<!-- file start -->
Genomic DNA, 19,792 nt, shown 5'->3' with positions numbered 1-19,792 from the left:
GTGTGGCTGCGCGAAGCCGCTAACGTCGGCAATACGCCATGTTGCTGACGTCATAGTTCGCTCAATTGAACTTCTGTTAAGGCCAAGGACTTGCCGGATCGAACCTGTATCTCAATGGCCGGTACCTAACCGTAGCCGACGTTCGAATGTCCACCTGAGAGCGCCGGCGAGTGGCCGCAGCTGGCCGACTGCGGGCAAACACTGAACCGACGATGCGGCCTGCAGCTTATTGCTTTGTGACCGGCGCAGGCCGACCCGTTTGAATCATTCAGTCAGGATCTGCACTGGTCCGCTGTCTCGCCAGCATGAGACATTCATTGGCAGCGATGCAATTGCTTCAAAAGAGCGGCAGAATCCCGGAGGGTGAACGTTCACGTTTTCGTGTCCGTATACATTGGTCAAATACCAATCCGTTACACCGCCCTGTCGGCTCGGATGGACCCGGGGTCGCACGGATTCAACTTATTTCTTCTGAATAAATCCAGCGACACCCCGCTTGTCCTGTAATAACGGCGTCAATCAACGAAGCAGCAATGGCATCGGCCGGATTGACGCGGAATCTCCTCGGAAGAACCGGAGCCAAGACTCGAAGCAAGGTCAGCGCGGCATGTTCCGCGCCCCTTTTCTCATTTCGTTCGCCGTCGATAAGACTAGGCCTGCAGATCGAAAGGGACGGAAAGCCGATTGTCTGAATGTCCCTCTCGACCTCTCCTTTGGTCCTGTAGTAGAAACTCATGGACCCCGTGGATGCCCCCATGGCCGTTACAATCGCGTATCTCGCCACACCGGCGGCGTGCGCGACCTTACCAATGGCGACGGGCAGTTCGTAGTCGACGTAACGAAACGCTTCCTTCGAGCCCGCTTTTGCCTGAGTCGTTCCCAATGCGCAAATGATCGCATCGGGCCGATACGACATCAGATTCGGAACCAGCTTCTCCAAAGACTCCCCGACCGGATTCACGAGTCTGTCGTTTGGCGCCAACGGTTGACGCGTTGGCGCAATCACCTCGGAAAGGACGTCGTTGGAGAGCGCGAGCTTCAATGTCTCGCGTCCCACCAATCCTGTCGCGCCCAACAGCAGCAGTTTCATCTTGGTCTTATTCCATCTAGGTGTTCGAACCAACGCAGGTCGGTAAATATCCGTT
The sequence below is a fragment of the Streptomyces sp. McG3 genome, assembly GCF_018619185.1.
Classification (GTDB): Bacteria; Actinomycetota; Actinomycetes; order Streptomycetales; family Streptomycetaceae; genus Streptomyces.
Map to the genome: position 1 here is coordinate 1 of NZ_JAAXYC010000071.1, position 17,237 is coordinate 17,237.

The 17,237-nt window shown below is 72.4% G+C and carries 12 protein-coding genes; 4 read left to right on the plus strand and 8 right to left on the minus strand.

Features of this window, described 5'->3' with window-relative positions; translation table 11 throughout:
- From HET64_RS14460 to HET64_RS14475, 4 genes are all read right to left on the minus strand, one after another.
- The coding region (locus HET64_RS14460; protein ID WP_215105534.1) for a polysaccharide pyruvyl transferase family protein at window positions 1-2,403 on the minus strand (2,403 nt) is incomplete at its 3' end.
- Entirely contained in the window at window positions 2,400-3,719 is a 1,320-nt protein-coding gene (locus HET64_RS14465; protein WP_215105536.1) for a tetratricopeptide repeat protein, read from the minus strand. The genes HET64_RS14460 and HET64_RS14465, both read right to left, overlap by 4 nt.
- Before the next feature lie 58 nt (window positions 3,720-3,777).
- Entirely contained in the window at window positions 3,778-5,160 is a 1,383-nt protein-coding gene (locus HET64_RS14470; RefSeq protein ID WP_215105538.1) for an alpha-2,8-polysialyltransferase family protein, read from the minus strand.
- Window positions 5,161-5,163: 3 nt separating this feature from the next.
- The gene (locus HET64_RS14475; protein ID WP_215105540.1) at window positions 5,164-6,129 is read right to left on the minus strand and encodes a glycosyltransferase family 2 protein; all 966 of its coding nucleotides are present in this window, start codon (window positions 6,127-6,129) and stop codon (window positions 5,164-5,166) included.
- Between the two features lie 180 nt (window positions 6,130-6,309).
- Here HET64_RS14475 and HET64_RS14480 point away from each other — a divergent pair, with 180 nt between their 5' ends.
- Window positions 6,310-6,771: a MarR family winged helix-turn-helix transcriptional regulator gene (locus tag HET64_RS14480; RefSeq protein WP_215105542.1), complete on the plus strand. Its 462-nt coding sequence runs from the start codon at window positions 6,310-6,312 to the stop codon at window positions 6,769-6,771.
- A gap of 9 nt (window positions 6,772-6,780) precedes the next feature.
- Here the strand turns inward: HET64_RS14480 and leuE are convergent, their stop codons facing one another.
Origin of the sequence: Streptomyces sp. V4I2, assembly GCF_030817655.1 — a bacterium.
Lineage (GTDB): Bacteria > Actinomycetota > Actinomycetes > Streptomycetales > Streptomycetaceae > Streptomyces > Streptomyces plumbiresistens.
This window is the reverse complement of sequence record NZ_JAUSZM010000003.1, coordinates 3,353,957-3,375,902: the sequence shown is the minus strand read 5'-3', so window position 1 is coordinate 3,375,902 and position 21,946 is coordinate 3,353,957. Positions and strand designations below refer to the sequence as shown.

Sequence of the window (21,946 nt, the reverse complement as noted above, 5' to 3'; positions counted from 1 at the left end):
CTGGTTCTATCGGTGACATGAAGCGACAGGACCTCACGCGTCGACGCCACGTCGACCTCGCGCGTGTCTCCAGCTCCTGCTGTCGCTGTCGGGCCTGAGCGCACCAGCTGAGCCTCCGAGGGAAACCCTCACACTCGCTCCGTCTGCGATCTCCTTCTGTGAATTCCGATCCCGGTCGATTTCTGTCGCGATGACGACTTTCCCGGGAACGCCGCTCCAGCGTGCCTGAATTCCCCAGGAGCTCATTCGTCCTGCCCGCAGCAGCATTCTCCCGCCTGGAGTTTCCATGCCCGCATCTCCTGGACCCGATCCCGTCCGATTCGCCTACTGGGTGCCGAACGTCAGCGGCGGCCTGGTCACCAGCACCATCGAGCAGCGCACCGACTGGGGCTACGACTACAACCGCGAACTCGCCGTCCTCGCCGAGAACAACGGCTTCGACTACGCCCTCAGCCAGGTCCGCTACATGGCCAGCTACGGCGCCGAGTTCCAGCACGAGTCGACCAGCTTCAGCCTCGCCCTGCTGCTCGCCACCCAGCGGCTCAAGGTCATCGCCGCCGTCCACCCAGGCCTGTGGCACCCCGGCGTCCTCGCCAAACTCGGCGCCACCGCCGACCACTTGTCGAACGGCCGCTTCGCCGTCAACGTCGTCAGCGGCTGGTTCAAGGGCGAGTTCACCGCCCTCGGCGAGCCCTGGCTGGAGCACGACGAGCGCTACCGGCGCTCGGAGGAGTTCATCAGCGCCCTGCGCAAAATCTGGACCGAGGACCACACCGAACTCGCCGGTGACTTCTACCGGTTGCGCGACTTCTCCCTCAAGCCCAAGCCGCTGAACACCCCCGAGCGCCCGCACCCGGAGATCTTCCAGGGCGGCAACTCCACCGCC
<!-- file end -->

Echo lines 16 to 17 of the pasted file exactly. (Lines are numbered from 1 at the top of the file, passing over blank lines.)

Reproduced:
- Here HET64_RS14475 and HET64_RS14480 point away from each other — a divergent pair, with 180 nt between their 5' ends.
- Window positions 6,310-6,771: a MarR family winged helix-turn-helix transcriptional regulator gene (locus tag HET64_RS14480; RefSeq protein WP_215105542.1), complete on the plus strand. Its 462-nt coding sequence runs from the start codon at window positions 6,310-6,312 to the stop codon at window positions 6,769-6,771.